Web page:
Guide to eco driving
If you're not sure what effect driving a car has on health – let alone on the environment – here are a few for starters. Breathing carbon monoxide, which is emitted by vehicle engines, can cut down the amount of oxygen in your blood and can be particularly dangerous for people with heart disease.
Exhaust fumes also release substances called volatile organic compounds (VOCs). Experts believe these could cause cancer, liver and kidney damage, birth defects and central nervous system disorders. Further research shows that relatively low levels of certain traffic pollutants can cause cell damage in the airways, causing inflammation and increasing your susceptibility to allergies such as asthma and rhinitis.
Government and local councils can do much to help reduce traffic emissions, but it’s down to each and every one of us to chip in too. Here's a quick guide to what you can do:
• Share your car Currently, there are just 1.2 people to a car on the average commuter journey. But if this could be increased to two, then fuel emissions could be cut by 20 per cent. Try joining a lift-sharing scheme that matches people travelling the same journey.
• Get on your bike Ten per cent of all car journeys in the UK are one mile or less. When you’re not going very far, find another way of getting from A to B, such as cycling or walking. It will also keep you fit and reduce your risk of heart disease as well as many other illnesses.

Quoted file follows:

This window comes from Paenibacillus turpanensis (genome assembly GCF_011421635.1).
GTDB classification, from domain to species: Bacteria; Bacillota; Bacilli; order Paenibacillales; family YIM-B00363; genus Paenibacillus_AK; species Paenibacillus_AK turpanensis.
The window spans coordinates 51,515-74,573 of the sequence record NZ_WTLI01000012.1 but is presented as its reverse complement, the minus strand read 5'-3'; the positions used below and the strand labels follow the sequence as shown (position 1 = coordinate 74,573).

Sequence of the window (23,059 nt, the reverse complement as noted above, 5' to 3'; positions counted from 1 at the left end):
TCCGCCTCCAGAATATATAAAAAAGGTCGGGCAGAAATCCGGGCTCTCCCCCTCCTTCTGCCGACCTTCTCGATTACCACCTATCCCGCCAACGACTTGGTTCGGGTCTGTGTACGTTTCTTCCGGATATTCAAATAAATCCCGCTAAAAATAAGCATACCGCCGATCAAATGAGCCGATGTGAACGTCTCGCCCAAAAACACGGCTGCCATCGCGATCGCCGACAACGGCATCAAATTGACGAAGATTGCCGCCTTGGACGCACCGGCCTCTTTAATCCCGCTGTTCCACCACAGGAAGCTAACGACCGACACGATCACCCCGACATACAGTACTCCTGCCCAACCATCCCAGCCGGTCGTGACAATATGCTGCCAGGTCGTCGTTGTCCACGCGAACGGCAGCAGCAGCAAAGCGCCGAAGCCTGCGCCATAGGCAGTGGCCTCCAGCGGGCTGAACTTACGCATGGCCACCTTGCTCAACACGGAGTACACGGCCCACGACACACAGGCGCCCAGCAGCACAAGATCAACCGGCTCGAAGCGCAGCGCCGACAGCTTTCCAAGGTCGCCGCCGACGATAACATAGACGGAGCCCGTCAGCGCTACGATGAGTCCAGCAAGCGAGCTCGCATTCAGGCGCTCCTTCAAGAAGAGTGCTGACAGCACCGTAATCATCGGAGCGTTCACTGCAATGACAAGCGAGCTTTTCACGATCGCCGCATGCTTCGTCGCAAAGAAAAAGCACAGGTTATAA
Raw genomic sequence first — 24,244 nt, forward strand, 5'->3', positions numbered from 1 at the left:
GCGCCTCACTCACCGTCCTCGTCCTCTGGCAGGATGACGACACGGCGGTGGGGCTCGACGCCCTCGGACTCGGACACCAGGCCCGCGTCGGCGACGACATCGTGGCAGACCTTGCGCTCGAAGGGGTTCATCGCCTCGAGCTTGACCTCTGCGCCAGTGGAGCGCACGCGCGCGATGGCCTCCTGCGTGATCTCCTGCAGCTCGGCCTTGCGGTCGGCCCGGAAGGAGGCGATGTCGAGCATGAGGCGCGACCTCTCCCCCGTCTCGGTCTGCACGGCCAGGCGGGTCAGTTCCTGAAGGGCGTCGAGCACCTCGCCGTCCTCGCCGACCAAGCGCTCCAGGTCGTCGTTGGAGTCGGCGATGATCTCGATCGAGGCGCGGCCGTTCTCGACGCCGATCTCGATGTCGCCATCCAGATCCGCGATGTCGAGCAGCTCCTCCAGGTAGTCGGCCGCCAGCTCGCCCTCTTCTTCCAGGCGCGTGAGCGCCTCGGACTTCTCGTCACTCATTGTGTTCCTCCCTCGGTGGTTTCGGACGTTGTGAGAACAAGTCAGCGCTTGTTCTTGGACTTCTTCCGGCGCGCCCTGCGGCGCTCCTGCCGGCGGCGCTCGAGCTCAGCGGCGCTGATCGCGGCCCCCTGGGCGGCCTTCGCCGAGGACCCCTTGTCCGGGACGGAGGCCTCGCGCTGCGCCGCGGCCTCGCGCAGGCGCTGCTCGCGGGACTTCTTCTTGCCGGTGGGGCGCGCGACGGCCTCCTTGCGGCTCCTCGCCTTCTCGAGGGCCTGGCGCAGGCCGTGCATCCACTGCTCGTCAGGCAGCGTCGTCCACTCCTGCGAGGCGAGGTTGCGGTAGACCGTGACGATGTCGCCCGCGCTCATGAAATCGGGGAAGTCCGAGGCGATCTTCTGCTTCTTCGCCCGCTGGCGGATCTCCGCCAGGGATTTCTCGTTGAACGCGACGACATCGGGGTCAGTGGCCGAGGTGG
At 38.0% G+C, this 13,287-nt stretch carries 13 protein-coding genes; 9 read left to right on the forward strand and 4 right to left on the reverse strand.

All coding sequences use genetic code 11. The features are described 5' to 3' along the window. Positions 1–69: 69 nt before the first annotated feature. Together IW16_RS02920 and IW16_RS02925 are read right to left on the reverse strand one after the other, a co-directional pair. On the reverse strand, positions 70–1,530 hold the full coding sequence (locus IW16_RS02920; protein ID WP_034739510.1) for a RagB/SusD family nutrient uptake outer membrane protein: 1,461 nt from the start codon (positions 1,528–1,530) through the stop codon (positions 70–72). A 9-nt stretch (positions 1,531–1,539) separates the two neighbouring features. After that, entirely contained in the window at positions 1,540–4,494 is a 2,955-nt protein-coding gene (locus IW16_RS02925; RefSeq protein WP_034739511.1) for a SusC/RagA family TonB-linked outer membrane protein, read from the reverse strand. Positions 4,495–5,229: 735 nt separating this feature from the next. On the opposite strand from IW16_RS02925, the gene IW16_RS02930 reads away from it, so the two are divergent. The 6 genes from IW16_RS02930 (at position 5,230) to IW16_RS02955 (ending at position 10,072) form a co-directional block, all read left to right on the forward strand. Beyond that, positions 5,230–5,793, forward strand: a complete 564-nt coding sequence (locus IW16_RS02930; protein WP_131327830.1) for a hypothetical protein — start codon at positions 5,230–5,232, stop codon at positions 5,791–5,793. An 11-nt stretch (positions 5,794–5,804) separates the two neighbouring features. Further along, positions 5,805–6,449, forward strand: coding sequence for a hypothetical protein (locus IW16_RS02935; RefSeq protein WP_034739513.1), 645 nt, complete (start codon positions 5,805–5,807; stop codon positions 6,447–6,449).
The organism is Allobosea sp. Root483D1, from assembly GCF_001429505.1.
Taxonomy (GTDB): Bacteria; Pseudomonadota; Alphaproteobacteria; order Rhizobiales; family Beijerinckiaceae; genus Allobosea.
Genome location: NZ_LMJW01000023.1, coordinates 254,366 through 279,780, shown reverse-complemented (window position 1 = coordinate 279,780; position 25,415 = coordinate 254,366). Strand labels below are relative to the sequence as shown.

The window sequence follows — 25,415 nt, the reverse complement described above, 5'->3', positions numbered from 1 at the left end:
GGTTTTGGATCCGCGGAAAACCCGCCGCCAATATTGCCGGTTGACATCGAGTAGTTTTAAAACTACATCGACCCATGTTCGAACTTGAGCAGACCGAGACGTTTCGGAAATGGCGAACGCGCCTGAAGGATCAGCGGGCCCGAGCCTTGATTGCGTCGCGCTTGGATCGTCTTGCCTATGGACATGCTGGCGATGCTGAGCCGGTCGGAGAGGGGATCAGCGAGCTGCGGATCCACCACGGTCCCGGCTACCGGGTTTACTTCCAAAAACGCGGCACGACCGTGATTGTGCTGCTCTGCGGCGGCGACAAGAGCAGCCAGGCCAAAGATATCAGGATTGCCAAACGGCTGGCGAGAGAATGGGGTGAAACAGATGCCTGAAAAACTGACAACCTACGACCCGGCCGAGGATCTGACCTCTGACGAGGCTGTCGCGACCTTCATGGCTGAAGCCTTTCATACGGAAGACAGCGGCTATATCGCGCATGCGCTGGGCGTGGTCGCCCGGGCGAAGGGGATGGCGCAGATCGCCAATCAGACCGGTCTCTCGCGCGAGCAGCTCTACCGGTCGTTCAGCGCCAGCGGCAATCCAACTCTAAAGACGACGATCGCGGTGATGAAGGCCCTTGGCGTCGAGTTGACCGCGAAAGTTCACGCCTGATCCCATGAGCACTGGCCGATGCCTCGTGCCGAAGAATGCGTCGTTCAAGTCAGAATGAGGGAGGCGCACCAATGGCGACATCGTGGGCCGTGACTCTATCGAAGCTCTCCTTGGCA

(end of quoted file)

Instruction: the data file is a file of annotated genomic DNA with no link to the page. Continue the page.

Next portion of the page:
• Ditch the school run Find alternative ways of getting your kids to school, whether that’s walking, cycling or using public transport. Get help on how to do it safely by visiting www.saferoutestoschools.org.uk
• Make your car more fuel efficient Cut down on the amount of petrol your car uses by removing unnecessary heavy items, removing roof racks, checking your tyre pressure is correct and your engine is properly tuned.
• Kill your speed Your car produces the lowest emissions when you drive between 50 and 60mph. Driving at 70mph, for instance, uses up to 25 per cent more petrol. On the other hand, you don’t want to go too slow either, as travelling under 15mph creates the most pollution.
• For more green car tips, visit the Environmental Transport Association’s website www.eta.co.uk
Alternative fuel systems
But what about alternatives to using petrol? If you drive a diesel vehicle that was manufactured after 1990, for instance, you could use biofuels. A growing number of petrol stations in the UK are selling biofuels – visit www.biodieselfillingstations.co.uk to find one near you.
Liquid natural gas (LPG, or autogas) is another alternative fuel that can be used in converted petrol- and diesel-powered cars. LPG is cleaner than both petrol and diesel and it’s cheaper too. But since it’s made from oil it’s not a sustainable fuel. Find out where to buy it at www.lpgmap.co.uk
According to a report by the University of York, electric cars produce a third of the pollution that petrol cars make. However their batteries need recharging every 40 or so miles and their top speed is typically around 40 mph. If that hasn't put you off, check out the electric models at www.goingreen.co.uk, including the dinky G-Wiz.
Meanwhile, there’s the electric-petrol hybrid car, including the eco-trendy Toyota Prius. These use battery power at slow speeds and petrol when you want to go faster. Naturally, they produce cleaner emissions than petrol-only fuelled cars, but they are quite a bit more expensive.
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